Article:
Two Studies Tie Mysterious Decline in Bee Populations to Specific Pesticides
The collapse of honey bee populations in recent years has been one of the underpublicized environmental crises likely to have real-world consequences for humans—plainly put, bees are dying, scientists don't know why, and food as we know it will suffer if we can't reverse this trend. A frequently cited estimate is that one-third of the food we eat depends on pollinating bees.
According to a report at msnbc.com, two studies have now shown that a widely-used pesticide may be at least partly to blame. The group of chemicals known as neonicotinoid insecticides are used frequently to keep insects from damaging flowering crops like corn, sunflower and cotton.
A study by British scientists found that honey bees exposed to allegedly non-lethal levels of the pesticide encountered impaired homing ability and a higher mortality rate away from the hive. Meanwhile, French scientists found that bumble bees exposed to the pesticide "had a significantly reduced growth rate and suffered an 85% reduction in production of new queens," according to MSNBC. Scientists from both study groups professed surprise at the magnitude of their findings.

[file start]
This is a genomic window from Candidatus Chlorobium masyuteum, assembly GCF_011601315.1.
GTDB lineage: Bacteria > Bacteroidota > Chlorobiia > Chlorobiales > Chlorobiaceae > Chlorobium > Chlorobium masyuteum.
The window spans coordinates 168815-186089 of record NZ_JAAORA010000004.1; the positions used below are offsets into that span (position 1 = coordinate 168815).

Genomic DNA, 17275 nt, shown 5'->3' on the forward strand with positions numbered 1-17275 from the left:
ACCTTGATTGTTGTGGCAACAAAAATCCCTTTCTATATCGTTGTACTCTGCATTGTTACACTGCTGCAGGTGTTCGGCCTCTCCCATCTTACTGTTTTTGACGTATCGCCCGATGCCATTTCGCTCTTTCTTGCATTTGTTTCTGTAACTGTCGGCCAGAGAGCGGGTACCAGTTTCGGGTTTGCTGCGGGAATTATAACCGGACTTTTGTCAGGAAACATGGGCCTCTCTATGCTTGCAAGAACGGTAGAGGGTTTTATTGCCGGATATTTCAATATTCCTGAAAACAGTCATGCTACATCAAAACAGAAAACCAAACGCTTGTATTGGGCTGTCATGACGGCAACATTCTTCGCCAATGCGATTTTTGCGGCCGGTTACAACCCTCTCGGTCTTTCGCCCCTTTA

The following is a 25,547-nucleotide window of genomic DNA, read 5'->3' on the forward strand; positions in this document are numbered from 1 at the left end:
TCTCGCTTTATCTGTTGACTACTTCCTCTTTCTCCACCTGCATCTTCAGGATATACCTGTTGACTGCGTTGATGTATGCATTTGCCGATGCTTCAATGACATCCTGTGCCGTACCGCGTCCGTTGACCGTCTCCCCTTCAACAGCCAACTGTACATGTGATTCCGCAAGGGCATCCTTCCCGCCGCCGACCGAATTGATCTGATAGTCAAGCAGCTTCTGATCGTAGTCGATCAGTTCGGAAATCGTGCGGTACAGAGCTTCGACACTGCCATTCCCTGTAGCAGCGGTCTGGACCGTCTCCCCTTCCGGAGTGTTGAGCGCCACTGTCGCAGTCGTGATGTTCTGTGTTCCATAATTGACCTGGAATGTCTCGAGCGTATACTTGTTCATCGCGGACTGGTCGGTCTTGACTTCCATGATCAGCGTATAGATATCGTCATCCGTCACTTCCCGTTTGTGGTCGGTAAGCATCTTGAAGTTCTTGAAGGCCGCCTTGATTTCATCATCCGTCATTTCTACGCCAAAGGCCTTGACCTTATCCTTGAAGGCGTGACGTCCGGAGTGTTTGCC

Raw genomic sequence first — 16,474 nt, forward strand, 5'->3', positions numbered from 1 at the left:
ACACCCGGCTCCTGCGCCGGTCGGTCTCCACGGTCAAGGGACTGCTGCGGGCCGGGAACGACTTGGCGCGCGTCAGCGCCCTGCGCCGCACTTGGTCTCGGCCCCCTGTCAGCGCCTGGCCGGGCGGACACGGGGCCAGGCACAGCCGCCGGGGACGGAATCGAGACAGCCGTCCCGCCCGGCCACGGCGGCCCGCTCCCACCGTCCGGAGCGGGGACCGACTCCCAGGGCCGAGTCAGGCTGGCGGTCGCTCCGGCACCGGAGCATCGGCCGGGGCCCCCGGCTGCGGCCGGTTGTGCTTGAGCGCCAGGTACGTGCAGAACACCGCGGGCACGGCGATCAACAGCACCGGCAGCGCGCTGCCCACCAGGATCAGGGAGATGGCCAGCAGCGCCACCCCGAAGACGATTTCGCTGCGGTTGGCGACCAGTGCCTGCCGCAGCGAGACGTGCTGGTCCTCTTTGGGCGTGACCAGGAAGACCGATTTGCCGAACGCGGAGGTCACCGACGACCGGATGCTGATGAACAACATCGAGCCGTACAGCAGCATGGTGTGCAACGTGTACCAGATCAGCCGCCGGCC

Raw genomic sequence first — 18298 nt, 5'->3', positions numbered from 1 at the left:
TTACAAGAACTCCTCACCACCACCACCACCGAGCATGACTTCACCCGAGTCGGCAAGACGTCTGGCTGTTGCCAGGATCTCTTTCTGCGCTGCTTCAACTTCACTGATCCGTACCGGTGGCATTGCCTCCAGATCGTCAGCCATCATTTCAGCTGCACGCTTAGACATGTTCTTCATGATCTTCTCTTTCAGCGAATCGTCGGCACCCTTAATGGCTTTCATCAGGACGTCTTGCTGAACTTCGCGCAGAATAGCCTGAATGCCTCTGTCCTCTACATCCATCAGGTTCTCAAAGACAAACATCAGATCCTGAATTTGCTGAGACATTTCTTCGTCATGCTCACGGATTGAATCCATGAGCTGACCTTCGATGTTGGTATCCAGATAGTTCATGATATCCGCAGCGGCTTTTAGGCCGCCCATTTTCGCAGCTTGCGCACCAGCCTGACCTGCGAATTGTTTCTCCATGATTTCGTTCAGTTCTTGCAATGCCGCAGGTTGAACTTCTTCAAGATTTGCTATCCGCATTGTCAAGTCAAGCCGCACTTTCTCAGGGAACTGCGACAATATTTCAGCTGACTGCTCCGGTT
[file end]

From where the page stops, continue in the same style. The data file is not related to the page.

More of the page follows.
CropLife America, a pesticide industry group released a statement critical of the studies, saying many other factors were not taken into account and asserting that the doses of pesticide used were "unrealistic."
The bee problem has been addressed by a recent acclaimed documentary, Vanishing of the Bees, narrated by actress Ellen Page:
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